Is it okay for you to be okay when someone you care about is not okay? Of course, it is, but have you ever consciously thought about this question? For a long time I didn’t, but now that I have, I am grateful for the awareness. You may recall my post “Taking off the armor” where I shared how my husband, Dave has been working on reconnecting with his emotions after years of wearing an “emotional” suit of armor. This email was mainly from the perspective of someone struggling.

This time I want to share the perspective of the person that is close to the person struggling. I know how difficult it can be to watch someone you care about struggle. You want to jump in and help. You want them to feel better as quickly as possible. I’ve seen it. I’ve experienced it. 

The scenario can play out something like this:

  1. A loved one is experiencing a struggle such as a divorce, a loss, depression, anxiety, addiction, etc.
  2. We feel for them and want them to feel better sooner than later.
  3. We try to help them, we listen, and we give suggestions, resources, and ideas (sometimes what we say resonates with the person struggling and sometimes it doesn’t).
  4. We wait, we worry, we become consumed, and we feel helpless.
  5. If they continue to struggle, this is where we can get stuck in this “struggle loop,” looping back through steps 1-5 over and over again.

If we are not careful we can stay here for a long time without being aware of it. It happens because we care deeply about the person struggling. We want them to feel better, but when they are stuck and not feeling well, it can be difficult for us to allow ourselves to feel okay. It can feel like you are being selfish or uncaring. Yes, misery loves company, but it is not a helpful approach.  

Many people have asked me, “How can I help someone I care about when I see they are stuck in a struggle?” Which said another way is, “How can I be okay when someone I love is not okay?”

Based on my experience and having helped others navigate through struggles, I have thought about these questions a lot. There are no one-size-fits-all answers. It’s also going to depend on the type of struggle, how long they have been stuck, how close you are to the person, etc.

I have learned (and am still learning) many valuable lessons related to this topic, but thought I would share the top 4 with you, starting with the first one today. I hope they can help you when you find yourself wanting to help someone you care about.

The first lesson is that we can only help someone as much as they are willing to help themselves. Sounds simple, right? Maybe, but it is not always easy. It means that sometimes you have to be prepared to watch someone you love suffer. Ugh. Doesn’t sound so simple now, right?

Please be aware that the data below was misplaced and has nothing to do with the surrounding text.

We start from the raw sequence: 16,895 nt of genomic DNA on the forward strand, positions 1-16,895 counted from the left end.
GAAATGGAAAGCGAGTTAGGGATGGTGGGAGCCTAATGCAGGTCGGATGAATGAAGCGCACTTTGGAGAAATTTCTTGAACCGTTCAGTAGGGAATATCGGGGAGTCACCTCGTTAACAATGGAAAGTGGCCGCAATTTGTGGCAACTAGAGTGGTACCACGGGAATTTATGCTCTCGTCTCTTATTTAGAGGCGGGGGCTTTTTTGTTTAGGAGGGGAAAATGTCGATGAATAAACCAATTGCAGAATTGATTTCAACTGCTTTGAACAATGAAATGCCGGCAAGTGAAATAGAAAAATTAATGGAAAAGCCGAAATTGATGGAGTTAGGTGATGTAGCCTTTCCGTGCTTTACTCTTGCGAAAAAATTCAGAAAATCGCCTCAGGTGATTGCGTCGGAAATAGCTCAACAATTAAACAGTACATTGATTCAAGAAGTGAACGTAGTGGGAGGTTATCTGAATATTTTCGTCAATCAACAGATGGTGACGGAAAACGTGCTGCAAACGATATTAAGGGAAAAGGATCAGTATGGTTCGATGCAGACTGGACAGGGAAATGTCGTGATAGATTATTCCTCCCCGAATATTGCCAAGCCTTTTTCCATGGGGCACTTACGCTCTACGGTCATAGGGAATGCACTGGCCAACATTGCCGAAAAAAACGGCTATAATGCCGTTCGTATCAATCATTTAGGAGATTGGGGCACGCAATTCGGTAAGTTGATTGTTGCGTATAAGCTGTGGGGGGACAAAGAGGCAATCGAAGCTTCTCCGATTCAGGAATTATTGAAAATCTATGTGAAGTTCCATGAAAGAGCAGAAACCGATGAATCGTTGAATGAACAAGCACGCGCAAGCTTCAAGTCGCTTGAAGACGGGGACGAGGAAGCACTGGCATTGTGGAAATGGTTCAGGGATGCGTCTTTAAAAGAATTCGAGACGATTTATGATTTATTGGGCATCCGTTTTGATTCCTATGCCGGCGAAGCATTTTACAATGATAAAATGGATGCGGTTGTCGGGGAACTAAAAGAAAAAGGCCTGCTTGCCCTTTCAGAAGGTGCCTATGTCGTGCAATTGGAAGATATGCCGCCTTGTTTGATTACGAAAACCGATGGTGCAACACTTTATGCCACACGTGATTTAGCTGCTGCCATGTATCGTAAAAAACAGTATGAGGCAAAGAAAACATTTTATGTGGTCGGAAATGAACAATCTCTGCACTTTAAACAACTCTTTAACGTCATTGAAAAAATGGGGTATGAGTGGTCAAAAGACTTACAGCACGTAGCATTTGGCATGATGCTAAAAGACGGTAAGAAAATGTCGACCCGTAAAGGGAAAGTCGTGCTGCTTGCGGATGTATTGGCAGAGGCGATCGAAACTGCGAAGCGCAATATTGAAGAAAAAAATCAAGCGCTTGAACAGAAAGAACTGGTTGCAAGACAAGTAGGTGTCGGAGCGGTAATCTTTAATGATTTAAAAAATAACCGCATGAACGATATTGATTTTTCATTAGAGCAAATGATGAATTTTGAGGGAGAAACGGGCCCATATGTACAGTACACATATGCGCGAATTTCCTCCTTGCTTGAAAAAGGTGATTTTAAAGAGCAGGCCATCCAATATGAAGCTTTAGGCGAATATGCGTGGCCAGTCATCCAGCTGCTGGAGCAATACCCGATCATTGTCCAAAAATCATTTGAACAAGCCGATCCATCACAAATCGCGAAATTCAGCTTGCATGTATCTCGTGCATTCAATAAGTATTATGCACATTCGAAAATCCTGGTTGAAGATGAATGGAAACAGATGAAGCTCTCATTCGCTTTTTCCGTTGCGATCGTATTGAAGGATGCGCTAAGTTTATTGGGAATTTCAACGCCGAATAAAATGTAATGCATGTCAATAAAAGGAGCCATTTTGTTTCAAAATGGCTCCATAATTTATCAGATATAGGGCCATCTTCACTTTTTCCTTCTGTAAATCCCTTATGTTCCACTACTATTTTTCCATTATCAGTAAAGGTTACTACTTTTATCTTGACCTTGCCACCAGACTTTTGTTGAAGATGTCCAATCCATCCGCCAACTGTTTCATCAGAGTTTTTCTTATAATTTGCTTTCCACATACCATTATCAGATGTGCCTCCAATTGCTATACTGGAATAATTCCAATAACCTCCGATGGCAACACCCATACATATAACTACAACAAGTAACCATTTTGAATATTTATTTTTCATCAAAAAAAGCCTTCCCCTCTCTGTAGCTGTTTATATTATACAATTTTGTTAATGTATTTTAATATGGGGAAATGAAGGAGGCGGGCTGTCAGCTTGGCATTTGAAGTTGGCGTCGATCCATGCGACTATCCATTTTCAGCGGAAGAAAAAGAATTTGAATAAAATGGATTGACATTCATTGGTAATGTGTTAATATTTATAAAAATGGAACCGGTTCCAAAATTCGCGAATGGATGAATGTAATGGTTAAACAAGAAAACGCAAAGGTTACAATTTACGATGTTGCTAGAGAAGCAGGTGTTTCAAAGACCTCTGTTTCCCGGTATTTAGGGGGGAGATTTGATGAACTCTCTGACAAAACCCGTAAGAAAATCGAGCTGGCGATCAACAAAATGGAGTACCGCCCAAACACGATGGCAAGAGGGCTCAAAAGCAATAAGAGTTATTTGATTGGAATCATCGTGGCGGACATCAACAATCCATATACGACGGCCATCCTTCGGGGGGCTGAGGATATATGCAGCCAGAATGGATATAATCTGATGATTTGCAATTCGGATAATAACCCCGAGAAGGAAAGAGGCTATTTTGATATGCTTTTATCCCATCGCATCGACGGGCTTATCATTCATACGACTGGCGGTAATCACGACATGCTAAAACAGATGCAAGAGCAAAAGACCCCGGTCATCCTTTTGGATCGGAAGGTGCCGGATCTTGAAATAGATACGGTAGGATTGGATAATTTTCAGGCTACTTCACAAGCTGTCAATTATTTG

It is tough to watch someone you care about suffer, but if they are not ready to help themselves, you will find yourself getting stuck in the “struggle loop.” From experience, I can tell you this is not a fun place to be. It can be difficult to not take it personally when it feels like they are not listening to you or not taking your advice, especially when you believe you can help them feel better. 

We are all on our own unique paths and it is exhausting when we try and alter or change someone else’s path. I have found that the best thing you can do is let them know you love them and that you are there for them. It may feel like you are abandoning them or like you no longer care about them, but in reality, you are allowing them to find their own way – and at the same time, you are taking care of yourself. When you try to help someone more than they are willing to help themselves, you are setting yourself up for heartbreak, disappointment, and frustration.

When you take care of yourself first, you can be present for them, if and when the person is ready to ask for your help. It is not selfish or uncaring for you to be okay. It does not help anyone if you are both stuck in a struggle.

Next time I will discuss the second lesson I’ve learned that can help when you have people in your life that are struggling. The following quote provides a clue about what that lesson will be:

With love and patience, nothing is impossible.” Daisaku Ikeda